Finding Nemo
25th September 2019  |   Sea Life Media  |   0

About The Film

Finding Nemo is an animated children’s film made by Pixar. Released in 2003, it follows a group of sea creatures who have their own unique personalities. The main story involves a fish who tries to find his son after he is taken by a human diver. Throughout his journey the father meets several different marine species.

Sea Life In Finding Nemo

  • False Percula Clownfish

Also known as clown anemonefish, this is the species that Nemo and his father both belong to. In the wild they choose anemones as their natural environment. In captivity it is still a good idea to have anemones in the tank with the clown fish. When the film came out there was a spike in sales for this species.

  • Moorish Idol

Commonly found in lagoons with a tropical climate, this fish is easy to spot thanks to its body shape and striping. Their sleek disc-like appearance makes them popular with aquarium owners. However, they are notoriously difficult to keep in captive conditions. Therefore only experts should attempt to keep them.

  • Yellow Tang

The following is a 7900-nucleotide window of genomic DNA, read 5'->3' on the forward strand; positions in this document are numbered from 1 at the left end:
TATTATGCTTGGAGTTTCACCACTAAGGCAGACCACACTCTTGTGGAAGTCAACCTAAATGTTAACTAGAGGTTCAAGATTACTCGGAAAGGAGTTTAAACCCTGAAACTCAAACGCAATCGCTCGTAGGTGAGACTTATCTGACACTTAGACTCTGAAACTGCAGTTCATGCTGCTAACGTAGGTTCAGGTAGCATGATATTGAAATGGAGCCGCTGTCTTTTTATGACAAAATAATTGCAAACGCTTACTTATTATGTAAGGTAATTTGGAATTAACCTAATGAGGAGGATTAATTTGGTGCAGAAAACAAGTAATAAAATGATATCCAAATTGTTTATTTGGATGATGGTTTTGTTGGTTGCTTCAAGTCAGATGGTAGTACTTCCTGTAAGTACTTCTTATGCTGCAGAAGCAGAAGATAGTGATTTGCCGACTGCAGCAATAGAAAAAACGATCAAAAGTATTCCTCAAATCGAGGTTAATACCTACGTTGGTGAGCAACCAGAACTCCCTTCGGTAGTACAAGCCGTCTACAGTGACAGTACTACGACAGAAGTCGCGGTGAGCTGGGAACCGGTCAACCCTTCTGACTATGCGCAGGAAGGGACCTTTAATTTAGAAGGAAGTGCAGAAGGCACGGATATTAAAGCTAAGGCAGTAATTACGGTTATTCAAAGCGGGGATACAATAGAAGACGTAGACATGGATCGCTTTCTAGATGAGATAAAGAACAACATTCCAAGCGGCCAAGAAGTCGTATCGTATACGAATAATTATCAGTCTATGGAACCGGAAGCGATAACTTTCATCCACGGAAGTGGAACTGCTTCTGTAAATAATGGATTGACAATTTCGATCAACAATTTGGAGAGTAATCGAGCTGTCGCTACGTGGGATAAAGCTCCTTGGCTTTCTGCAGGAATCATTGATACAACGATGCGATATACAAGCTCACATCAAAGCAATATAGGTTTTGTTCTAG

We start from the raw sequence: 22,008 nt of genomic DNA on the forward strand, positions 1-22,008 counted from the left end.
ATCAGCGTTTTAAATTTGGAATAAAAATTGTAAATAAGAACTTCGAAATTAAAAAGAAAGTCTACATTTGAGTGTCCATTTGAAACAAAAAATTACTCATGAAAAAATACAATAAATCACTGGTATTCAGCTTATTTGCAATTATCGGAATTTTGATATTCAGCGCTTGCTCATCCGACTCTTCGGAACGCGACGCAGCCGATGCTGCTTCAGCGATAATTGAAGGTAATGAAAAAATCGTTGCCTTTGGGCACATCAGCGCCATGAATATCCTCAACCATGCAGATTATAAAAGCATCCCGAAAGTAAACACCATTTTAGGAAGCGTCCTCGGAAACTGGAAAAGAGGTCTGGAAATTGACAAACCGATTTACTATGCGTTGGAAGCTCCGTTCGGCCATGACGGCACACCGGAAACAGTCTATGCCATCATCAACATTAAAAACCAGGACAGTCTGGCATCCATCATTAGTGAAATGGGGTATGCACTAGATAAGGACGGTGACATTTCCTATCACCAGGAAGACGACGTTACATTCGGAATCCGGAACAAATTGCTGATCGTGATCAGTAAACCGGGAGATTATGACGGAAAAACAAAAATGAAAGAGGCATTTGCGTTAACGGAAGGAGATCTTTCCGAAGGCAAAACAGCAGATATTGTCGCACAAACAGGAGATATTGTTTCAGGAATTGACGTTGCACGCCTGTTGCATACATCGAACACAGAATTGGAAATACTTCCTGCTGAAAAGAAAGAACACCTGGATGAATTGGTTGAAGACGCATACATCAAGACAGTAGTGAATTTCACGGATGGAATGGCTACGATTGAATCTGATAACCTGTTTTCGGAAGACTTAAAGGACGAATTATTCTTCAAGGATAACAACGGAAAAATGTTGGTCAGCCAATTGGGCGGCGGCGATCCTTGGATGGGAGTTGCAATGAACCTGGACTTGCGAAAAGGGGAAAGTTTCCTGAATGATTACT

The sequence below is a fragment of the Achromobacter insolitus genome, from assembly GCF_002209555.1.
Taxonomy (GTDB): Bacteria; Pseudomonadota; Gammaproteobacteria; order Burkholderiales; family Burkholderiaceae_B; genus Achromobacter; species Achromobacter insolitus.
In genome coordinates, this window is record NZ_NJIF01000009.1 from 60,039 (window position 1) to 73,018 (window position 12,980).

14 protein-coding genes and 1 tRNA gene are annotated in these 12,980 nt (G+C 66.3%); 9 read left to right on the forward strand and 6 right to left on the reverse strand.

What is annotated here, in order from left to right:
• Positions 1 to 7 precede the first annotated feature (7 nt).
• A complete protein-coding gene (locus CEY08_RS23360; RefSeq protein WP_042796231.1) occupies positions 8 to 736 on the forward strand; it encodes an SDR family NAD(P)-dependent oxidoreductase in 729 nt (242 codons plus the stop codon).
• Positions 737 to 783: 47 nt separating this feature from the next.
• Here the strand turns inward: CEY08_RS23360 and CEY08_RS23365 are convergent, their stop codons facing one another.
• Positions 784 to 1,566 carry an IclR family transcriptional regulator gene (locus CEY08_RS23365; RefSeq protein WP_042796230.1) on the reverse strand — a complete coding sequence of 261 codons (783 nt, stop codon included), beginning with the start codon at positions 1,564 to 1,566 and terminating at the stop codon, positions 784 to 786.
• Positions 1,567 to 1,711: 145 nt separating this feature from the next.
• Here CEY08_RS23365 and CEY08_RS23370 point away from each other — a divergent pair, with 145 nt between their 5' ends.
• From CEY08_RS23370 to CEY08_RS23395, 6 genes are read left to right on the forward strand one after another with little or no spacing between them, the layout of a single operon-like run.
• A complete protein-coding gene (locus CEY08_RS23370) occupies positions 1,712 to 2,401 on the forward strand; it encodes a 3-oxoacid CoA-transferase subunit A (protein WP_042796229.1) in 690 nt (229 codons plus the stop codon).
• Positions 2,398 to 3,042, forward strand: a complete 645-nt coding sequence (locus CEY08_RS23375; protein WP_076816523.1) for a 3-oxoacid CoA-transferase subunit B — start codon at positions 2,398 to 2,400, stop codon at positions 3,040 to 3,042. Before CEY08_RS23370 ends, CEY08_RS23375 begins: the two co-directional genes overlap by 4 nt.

This marine surgeonfish lives around the islands of Hawaii. It is easily recognisable due to its all over yellow colouring. Yellow tangs are naturally herbivores. Owners of the fish should make sure that they get enough plant matter in their diet. When this does not happen their bright colouring can fade.

  • Porcupine Pufferfish

The pufferfish is renowned for its ability to fill itself with enough water to make it puff up. This is in order to make itself look more intimidating in front of predators. This fish can be extremely toxic. In some cases just one pufferfish has enough toxin in it to kill two dozen fully grown adults.

  • Royal Gramma

Known for their striking appearance, the royal gramma are non-aggressive fish who are hardy enough to survive well in the wild. They usually live on a diet of plankton. In aquariums they can be used as cleaner fish.

  • Black and White Damselfish

In the film this fish incorrectly has blue and white colouring. In real life it actually is black and white. Their average length is 10 cm and they can be found in the Red Sea. They can exhibit territorial behaviour when exposed to other fish.